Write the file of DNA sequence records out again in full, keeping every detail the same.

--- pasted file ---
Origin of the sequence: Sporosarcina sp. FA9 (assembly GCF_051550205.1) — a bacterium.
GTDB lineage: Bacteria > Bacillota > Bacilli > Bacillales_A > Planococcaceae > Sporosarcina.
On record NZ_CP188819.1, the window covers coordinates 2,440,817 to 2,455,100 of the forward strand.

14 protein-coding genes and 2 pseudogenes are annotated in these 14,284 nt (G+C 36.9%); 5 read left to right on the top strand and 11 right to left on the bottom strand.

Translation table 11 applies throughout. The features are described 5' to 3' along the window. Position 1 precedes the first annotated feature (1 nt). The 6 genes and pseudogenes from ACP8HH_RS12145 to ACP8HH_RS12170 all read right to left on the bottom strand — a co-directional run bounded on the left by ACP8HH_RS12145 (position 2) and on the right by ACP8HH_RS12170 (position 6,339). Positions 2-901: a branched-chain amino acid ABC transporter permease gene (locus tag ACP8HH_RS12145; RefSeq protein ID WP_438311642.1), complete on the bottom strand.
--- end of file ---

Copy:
Origin of the sequence: Sporosarcina sp. FA9 (assembly GCF_051550205.1) — a bacterium.
GTDB lineage: Bacteria > Bacillota > Bacilli > Bacillales_A > Planococcaceae > Sporosarcina.
On record NZ_CP188819.1, the window covers coordinates 2,440,817 to 2,455,100 of the forward strand.

14 protein-coding genes and 2 pseudogenes are annotated in these 14,284 nt (G+C 36.9%); 5 read left to right on the top strand and 11 right to left on the bottom strand.

Translation table 11 applies throughout. The features are described 5' to 3' along the window. Position 1 precedes the first annotated feature (1 nt). The 6 genes and pseudogenes from ACP8HH_RS12145 to ACP8HH_RS12170 all read right to left on the bottom strand — a co-directional run bounded on the left by ACP8HH_RS12145 (position 2) and on the right by ACP8HH_RS12170 (position 6,339). Positions 2-901: a branched-chain amino acid ABC transporter permease gene (locus tag ACP8HH_RS12145; RefSeq protein ID WP_438311642.1), complete on the bottom strand.